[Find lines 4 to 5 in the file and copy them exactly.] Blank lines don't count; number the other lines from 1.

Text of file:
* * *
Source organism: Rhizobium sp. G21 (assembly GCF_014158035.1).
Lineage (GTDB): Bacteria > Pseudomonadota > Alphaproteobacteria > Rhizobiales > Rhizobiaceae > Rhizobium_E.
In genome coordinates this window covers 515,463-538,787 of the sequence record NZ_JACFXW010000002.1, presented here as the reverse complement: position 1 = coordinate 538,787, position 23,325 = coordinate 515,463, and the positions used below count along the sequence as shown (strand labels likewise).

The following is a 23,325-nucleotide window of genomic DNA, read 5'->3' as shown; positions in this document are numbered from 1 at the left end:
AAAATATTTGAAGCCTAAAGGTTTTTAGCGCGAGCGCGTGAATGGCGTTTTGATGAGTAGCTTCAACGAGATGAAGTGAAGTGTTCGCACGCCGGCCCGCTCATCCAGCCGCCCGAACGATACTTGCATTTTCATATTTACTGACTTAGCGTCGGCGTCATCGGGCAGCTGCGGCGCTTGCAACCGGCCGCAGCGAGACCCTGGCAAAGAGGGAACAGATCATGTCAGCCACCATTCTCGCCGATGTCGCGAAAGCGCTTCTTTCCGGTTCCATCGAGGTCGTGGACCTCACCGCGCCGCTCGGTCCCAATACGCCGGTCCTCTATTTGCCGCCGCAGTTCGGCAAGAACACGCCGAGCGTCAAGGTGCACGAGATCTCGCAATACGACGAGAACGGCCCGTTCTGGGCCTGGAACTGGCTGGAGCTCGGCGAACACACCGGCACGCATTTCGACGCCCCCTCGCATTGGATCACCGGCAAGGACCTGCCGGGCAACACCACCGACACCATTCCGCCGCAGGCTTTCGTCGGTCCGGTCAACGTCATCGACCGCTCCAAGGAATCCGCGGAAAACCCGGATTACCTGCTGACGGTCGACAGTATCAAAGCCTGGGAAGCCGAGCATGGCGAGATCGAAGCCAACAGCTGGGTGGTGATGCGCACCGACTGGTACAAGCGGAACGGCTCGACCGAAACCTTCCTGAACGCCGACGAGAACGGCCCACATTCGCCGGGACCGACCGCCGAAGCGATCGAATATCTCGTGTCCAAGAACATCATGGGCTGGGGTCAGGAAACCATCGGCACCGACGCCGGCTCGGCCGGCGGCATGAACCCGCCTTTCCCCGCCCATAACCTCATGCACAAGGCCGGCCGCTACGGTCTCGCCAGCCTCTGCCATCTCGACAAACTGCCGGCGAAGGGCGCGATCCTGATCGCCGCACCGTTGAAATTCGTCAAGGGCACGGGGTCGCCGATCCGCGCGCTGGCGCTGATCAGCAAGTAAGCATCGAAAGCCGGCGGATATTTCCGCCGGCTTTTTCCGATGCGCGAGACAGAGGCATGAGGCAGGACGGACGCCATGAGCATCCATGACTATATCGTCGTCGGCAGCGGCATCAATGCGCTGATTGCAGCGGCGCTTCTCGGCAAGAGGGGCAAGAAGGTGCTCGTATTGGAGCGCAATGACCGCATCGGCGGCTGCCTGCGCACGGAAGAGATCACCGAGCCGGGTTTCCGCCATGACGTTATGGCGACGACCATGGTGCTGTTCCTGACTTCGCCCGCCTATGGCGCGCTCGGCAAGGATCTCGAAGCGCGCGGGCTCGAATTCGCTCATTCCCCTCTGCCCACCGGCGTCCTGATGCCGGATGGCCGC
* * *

The following is a 23,325-nucleotide window of genomic DNA, read 5'->3' as shown; positions in this document are numbered from 1 at the left end:
AAAATATTTGAAGCCTAAAGGTTTTTAGCGCGAGCGCGTGAATGGCGTTTTGATGAGTAGCTTCAACGAGATGAAGTGAAGTGTTCGCACGCCGGCCCGCTCATCCAGCCGCCCGAACGATACTTGCATTTTCATATTTACTGACTTAGCGTCGGCGTCATCGGGCAGCTGCGGCGCTTGCAACCGGCCGCAGCGAGACCCTGGCAAAGAGGGAACAGATCATGTCAGCCACCATTCTCGCCGATGTCGCGAAAGCGCTTCTTTCCGGTTCCATCGAGGTCGTGGACCTCACCGCGCCGCTCGGTCCCAATACGCCGGTCCTCTATTTGCCGCCGCAGTTCGGCAAGAACACGCCGAGCGTCAAGGTGCACGAGATCTCGCAATACGACGAGAACGGCCCGTTCTGGGCCTGGAACTGGCTGGAGCTCGGCGAACACACCGGCACGCATTTCGACGCCCCCTCGCATTGGATCACCGGCAAGGACCTGCCGGGCAACACCACCGACACCATTCCGCCGCAGGCTTTCGTCGGTCCGGTCAACGTCATCGACCGCTCCAAGGAATCCGCGGAAAACCCGGATTACCTGCTGACGGTCGACAGTATCAAAGCCTGGGAAGCCGAGCATGGCGAGATCGAAGCCAACAGCTGGGTGGTGATGCGCACCGACTGGTACAAGCGGAACGGCTCGACCGAAACCTTCCTGAACGCCGACGAGAACGGCCCACATTCGCCGGGACCGACCGCCGAAGCGATCGAATATCTCGTGTCCAAGAACATCATGGGCTGGGGTCAGGAAACCATCGGCACCGACGCCGGCTCGGCCGGCGGCATGAACCCGCCTTTCCCCGCCCATAACCTCATGCACAAGGCCGGCCGCTACGGTCTCGCCAGCCTCTGCCATCTCGACAAACTGCCGGCGAAGGGCGCGATCCTGATCGCCGCACCGTTGAAATTCGTCAAGGGCACGGGGTCGCCGATCCGCGCGCTGGCGCTGATCAGCAAGTAAGCATCGAAAGCCGGCGGATATTTCCGCCGGCTTTTTCCGATGCGCGAGACAGAGGCATGAGGCAGGACGGACGCCATGAGCATCCATGACTATATCGTCGTCGGCAGCGGCATCAATGCGCTGATTGCAGCGGCGCTTCTCGGCAAGAGGGGCAAGAAGGTGCTCGTATTGGAGCGCAATGACCGCATCGGCGGCTGCCTGCGCACGGAAGAGATCACCGAGCCGGGTTTCCGCCATGACGTTATGGCGACGACCATGGTGCTGTTCCTGACTTCGCCCGCCTATGGCGCGCTCGGCAAGGATCTCGAAGCGCGCGGGCTCGAATTCGCTCATTCCCCTCTGCCCACCGGCGTCCTGATGCCGGATGGCCGC